Innovate with Design Sprints for Lean Digital

A whiteboard filled with writing and post its

Posted on Mar 9, 2018

Watching world-class athletes compete is awe-inspiring. Their record-breaking performances remind the world of what’s possible through hard work, focus, and dedication. And with all eyes fixed on the Winter Olympics, this is a great time to reimagine what’s possible—especially within organizations that have learned to apply Lean principles to their digital initiatives.

You may never compete in the Olympics. But how can you help your company compete (and win) in today’s digital economy? One approach that is growing in popularity is a Digital Sprint, which can help even innovative companies cut the time it takes to create new products from months down to five days.

Paralysis by analysis no more

Three partners from Google Ventures recently published a book entitled, Sprint: How to Solve Big Problems and Test New Ideas in Just Five Days. The authors map out a strategy for fast tracking your innovation process. This concept will likely resonate with people already familiar with Lean, Agile, and Design Thinking.

At CI&T, we’re taking our clients through a similar process we call Design Sprints. Those steps are as follows:

  1. Understand the user needs, business need and technology capacities
  2. Define the key strategy and areas of focus
  3. Diverge by exploring as many ideas as possible
  4. Decide on the best ideas
  5. Prototype 
  6. Validate your ideas with users, stakeholders, and technical experts

Using this framework, you focus on one problem and then solve it quickly by going deep in five days. You’ll see that in Design Sprints, you have a viable idea on day three that you’re ready to validate by day five. Without these final steps of prototyping and validating, your idea is only a hypothesis that’s never been tested.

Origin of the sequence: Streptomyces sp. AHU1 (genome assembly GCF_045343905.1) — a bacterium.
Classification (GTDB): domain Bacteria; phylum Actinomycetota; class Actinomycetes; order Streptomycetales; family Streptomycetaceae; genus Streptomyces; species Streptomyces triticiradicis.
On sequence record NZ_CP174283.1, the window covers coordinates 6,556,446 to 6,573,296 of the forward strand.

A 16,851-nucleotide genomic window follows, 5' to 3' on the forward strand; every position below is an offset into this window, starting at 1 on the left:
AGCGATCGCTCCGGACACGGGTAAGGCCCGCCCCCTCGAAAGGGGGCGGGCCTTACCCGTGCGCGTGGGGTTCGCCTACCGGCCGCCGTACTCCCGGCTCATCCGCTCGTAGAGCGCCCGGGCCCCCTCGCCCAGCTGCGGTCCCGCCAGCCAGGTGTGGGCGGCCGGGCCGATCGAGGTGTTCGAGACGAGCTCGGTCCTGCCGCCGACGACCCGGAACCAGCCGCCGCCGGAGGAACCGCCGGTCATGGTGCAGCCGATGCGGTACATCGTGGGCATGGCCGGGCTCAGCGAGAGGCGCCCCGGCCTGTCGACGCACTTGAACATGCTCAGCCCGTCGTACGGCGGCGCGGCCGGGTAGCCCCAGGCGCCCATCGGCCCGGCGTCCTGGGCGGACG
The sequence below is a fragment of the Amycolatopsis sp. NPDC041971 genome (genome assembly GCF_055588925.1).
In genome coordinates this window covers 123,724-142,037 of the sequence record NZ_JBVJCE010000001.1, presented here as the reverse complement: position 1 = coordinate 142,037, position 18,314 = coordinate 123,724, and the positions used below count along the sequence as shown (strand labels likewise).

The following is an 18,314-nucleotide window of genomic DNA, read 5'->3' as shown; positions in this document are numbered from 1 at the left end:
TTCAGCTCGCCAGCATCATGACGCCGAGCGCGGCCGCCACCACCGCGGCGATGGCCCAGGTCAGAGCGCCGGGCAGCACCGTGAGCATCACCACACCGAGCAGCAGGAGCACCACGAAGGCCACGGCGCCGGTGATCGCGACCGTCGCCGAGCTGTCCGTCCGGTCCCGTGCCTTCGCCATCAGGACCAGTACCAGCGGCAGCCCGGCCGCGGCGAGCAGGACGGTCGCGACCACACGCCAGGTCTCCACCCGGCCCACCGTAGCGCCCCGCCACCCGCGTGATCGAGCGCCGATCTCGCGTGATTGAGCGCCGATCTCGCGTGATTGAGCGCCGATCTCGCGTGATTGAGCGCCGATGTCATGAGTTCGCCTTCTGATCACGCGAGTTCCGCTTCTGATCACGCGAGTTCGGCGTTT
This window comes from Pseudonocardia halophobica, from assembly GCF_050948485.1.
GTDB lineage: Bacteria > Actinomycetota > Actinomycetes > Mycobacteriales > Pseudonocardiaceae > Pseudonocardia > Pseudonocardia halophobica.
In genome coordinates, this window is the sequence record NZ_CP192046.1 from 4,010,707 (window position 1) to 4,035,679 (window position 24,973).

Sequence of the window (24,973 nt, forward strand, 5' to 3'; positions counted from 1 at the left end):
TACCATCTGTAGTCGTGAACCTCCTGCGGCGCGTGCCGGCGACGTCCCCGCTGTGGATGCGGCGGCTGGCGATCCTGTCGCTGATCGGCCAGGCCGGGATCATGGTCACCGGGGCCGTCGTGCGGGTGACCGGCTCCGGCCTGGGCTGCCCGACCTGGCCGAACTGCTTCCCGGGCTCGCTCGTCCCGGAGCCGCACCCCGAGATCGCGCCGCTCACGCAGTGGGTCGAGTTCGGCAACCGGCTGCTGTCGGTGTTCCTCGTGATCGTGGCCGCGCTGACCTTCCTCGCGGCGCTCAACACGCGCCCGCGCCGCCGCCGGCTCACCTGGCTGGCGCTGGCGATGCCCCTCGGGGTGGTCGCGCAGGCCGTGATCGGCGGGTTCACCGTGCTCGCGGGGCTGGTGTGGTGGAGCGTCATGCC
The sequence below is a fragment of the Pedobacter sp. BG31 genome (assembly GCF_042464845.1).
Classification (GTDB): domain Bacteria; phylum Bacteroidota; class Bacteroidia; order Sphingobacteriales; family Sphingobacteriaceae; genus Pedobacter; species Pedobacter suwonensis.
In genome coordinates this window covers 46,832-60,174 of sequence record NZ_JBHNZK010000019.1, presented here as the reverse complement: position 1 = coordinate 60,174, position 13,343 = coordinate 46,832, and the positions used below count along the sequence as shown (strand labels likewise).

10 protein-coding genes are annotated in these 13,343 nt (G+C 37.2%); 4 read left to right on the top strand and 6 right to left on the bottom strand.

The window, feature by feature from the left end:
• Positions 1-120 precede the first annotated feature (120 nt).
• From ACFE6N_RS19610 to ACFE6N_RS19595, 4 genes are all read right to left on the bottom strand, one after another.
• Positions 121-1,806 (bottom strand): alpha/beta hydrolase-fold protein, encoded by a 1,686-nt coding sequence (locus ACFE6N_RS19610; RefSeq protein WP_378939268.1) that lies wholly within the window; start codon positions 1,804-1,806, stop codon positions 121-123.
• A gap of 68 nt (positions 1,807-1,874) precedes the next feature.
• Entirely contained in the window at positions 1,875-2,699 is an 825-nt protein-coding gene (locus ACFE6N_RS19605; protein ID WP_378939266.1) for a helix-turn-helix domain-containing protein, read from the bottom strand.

Just one good idea

What’s particularly compelling about this approach is the convergence process: You start with a hodgepodge of ideas and begin winnowing your list to the one that has the most potential. This is in complete contrast to a typical brainstorming process, where teams cook up a variety of ideas that never see the light of day. Why? Because there’s not a disciplined process in place for moving ideas forward.

For many companies, the process of solving problems and testing ideas can also get derailed because there’s a lack of appreciation for how to innovate. Over the years, CI&T has been a proponent of thinking about the digital transformation process as a journey. Also, creating innovative products requires that you go through countless bad ideas until you finally arrive at one good one. The more efficient your process, the more ideas you can test, and the quicker you can separate the wheat from the chaff.

An innovation strategy that’s built to last

We’re strong believers in the value of a well-conceived digital transformation strategy. In fact, we regularly talk to clients about the importance of not only deploying their strategies, but also adapting them to keep pace with the changes in the marketplace. Charles Darwin once said, “It’s not the strongest or most intelligent who will survive, but those who can best manage change.” Design sprints are critical tools for navigating that change.